By Ms. Yellow
As with most cases of this sort, I thought I was the only one who felt the way I do. I assumed it was a condition or some malignancy with which I had been cursed. I would lie in bed in the deepest hours and gaze into the night sky praying that I could somehow separate myself from the uncomfortable thoughts and feelings I kept hidden.
High school was an extremely difficult time for me. I for sure didn’t fit in with most of the other girls and boys who all seemed so sure of themselves. But contrary to what one may think, I wasn’t ridiculed or marginalized. In retrospect, I think most everyone knew exactly who the girl wearing the Columbia PFG shirts and camo fleeces was except for me.
It wasn’t until the winter of my sophomore year of high school, with a little help from my pastor, that I finally came out.
That December, all of the surrounding church choirs decided to gather together and put on a special community Christmas cantata in the middle of town. My father had signed the two of us up to help build the stage in front of the courthouse where the event was to take place. The first evening of construction Dad and I got there late and were still wearing our hunting clothes. We had been in a box blind on the edge of a winter wheat field watching several does graze and had to wait until dark to leave so we didn’t disturb them.
“Bob,” said Brother Jim. “Looks like you two just come out of the woods.”
“Yes, sir,” Dad answered. “Trying to put my daughter on a shooter buck.”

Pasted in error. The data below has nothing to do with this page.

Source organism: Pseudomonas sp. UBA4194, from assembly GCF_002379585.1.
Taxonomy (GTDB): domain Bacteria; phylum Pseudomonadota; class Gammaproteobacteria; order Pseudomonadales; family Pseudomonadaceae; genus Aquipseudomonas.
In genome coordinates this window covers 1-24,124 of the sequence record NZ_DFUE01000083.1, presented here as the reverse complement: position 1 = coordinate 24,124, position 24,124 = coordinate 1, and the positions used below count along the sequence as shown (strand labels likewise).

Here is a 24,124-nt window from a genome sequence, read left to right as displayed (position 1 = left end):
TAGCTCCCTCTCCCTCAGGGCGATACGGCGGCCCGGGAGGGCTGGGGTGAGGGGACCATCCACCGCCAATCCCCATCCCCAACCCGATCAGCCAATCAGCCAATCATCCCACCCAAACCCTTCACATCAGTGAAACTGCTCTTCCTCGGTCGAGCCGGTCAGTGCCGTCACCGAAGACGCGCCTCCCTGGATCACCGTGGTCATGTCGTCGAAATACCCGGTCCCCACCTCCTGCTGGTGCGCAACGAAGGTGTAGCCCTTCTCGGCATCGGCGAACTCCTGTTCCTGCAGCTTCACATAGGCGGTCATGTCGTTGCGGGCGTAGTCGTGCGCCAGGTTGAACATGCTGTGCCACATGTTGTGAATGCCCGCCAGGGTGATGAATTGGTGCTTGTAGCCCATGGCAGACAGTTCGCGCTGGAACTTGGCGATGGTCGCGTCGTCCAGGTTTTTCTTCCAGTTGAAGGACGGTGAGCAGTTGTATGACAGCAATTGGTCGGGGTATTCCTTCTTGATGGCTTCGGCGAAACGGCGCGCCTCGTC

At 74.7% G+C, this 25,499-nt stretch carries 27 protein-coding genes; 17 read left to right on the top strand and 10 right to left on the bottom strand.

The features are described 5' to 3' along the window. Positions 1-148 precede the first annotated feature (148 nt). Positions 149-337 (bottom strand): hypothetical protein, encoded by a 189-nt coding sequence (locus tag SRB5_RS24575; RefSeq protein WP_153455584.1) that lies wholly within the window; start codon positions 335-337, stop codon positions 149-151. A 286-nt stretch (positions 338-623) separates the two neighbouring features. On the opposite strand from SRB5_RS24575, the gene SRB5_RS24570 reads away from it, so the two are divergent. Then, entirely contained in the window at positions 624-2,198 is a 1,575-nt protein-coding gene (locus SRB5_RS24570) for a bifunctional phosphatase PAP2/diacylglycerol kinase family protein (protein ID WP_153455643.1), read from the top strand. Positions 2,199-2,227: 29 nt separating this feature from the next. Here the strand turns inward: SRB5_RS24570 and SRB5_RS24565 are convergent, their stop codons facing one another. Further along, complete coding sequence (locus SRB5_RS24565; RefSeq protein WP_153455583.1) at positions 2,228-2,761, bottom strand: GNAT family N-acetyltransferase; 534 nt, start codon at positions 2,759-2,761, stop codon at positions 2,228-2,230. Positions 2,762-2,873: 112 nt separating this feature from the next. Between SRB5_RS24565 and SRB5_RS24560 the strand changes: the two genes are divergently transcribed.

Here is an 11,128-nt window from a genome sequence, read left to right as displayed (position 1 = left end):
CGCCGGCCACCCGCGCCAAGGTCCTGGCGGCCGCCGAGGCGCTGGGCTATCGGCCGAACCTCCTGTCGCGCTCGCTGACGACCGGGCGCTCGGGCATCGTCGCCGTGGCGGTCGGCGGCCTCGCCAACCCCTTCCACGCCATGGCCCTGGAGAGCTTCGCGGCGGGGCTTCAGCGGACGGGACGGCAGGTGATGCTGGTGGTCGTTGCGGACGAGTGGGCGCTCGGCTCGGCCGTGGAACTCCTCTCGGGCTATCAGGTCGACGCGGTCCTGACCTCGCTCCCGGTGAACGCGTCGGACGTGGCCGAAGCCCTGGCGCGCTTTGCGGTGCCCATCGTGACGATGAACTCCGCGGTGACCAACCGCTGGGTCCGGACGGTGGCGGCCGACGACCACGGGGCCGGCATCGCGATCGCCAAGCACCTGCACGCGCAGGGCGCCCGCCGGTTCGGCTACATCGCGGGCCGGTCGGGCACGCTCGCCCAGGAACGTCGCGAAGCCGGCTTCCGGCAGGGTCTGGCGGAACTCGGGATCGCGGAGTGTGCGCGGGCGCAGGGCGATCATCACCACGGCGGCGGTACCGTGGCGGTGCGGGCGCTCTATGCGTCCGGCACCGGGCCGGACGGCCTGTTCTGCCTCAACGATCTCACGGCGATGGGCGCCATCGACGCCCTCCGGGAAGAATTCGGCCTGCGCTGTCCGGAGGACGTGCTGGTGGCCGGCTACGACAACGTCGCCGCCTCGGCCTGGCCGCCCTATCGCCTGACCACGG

Brother Jim turned his attention to me and asked, “Any luck, darlin’?”
“No, sir,” I answered.
“Well… don’t fret. I’m not having any luck in the deer woods, either.” Then he chuckled and said, “Maybe the three of us should hit the lake and try to catch a few walleye.”
I couldn’t believe what I had just heard Brother Jim say.
“Are you serious, Brother Jim?” I asked. “Fishing in the middle of the rut?”
“Of course, darlin’,” he answered. “Remember that the good Lord sent both fisherman and hunters to deliver his people.”
It was just the epiphany I needed; the affirmation I desired; and the revelation I had prayed for during those sleepless nights of confusion. I was, like Brother Jim, non-binary… or more specifically, “outdoor fluid.”
All those times I wanted to talk about jerking perch from the lake to my father while we sat in the deer stand; and all those times I scrolled through kill shots of whitetails on social media while Dad and I were fishing were not only justified but natural and apparently part of God’s plan.
Three days after the Christmas cantata, Dad and I went fishing with Brother Jim and caught a boatload of walleye; and on New Year’s Day, I shot a great eight-pointer in the wheat field.
School got easier, too. I discovered that there were other kids who had “outdoor dysphoria”. At lunch and breaks, we’d swap stories about secretly casting lead sinkers with spinning rods at pop cans steadied in the snow, or waiting for our parents to go to sleep at night during summer break before sliding on our waders to watch old “Duck Commander” videos on YouTube.
Looking back now, it seems such a silly thing to think that I had to choose between being just a hunter or just an angler. And though I may lean one way or the other depending on the season, there is no pill, shot, nor surgery that will ever change me or any of the other girls and boys from the way God made us.